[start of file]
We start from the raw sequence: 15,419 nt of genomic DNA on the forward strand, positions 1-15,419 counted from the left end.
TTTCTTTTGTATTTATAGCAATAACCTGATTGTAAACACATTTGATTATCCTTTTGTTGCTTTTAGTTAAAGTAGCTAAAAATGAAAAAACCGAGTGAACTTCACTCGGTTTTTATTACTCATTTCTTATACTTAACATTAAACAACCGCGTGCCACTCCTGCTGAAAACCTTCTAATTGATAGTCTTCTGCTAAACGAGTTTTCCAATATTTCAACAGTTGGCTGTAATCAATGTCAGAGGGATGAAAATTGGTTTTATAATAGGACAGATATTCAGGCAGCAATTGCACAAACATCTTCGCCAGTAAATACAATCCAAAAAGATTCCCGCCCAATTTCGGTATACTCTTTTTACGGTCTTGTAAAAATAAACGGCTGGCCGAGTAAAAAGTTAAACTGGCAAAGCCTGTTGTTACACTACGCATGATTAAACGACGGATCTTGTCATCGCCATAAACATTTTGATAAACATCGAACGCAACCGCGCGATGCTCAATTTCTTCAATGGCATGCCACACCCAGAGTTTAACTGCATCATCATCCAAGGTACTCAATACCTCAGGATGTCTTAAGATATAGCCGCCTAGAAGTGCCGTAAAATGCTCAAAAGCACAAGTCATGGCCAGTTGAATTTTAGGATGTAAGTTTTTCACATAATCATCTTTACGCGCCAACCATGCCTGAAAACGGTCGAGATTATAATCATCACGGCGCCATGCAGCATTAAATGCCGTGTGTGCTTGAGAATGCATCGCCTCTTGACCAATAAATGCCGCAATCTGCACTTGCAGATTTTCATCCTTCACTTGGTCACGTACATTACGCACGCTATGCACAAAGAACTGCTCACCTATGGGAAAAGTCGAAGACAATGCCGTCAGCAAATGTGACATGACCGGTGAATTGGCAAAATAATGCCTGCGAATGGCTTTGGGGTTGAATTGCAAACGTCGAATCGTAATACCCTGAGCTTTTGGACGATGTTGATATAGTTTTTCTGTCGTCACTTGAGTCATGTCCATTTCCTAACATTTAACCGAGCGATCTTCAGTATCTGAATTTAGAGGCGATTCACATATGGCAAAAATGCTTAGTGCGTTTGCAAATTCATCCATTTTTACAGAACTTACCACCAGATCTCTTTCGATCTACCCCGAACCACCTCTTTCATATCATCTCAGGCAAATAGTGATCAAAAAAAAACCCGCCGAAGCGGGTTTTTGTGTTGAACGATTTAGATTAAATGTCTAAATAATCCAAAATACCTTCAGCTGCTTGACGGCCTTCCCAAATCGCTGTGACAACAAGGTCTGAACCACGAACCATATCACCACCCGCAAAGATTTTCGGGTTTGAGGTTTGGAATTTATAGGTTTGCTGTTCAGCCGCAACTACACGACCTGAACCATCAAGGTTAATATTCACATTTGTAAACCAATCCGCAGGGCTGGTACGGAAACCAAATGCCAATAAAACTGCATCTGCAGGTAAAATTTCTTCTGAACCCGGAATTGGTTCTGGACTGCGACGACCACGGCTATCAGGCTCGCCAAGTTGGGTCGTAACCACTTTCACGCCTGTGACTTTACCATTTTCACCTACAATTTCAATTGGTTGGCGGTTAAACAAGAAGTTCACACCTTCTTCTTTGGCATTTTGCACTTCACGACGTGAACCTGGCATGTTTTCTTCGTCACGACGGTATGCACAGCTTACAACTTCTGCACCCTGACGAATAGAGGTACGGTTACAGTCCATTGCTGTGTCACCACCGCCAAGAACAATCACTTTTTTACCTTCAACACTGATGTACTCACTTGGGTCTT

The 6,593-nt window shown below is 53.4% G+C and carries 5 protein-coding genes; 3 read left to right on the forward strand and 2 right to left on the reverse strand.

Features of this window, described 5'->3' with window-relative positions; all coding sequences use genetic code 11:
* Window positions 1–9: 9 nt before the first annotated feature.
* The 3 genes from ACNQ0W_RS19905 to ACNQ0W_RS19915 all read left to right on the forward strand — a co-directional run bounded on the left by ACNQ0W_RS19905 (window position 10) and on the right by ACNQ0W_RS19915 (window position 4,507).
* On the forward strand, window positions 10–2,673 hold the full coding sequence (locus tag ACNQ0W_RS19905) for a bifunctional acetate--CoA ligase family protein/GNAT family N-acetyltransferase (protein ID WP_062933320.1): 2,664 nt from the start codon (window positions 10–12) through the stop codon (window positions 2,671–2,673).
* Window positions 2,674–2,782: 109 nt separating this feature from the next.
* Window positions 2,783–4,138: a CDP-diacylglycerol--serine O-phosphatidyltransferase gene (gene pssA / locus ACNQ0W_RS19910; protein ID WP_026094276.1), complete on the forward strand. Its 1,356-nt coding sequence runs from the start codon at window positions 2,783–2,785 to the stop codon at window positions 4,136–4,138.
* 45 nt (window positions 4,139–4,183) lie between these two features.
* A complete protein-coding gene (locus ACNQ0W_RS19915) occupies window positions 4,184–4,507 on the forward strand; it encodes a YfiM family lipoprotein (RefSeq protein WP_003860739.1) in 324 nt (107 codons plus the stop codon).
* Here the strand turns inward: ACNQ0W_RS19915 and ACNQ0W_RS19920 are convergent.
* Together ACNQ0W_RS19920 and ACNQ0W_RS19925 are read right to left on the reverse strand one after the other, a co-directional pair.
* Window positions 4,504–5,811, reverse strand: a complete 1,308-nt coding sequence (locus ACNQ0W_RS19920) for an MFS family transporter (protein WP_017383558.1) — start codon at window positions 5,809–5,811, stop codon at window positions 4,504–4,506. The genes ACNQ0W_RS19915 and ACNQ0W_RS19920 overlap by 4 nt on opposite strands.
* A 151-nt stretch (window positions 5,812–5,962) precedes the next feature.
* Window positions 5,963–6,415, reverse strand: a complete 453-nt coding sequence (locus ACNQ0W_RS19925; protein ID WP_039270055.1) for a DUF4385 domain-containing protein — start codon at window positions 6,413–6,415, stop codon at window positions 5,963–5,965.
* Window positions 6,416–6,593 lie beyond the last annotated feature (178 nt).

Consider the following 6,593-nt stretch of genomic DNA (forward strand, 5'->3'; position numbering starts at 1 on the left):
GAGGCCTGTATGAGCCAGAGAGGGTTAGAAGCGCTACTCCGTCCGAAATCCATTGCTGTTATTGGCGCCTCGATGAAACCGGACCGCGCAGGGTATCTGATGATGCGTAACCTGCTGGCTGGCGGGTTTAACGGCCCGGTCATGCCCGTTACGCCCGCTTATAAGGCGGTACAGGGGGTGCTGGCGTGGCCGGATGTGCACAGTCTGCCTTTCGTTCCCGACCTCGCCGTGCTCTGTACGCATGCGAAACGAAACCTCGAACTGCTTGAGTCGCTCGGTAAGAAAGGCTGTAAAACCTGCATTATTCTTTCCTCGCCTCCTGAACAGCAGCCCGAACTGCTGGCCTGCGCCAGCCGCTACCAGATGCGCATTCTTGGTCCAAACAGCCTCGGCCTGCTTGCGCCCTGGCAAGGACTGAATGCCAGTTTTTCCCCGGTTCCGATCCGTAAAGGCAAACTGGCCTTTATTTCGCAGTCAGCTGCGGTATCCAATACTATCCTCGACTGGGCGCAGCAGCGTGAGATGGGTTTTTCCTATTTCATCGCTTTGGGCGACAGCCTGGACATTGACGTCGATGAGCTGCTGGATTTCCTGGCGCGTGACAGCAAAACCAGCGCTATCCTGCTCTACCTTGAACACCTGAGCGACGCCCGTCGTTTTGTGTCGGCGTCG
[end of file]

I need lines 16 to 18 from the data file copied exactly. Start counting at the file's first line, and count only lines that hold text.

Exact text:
* Window positions 5,963–6,415, reverse strand: a complete 453-nt coding sequence (locus ACNQ0W_RS19925; protein ID WP_039270055.1) for a DUF4385 domain-containing protein — start codon at window positions 6,413–6,415, stop codon at window positions 5,963–5,965.
* Window positions 6,416–6,593 lie beyond the last annotated feature (178 nt).

Consider the following 6,593-nt stretch of genomic DNA (forward strand, 5'->3'; position numbering starts at 1 on the left):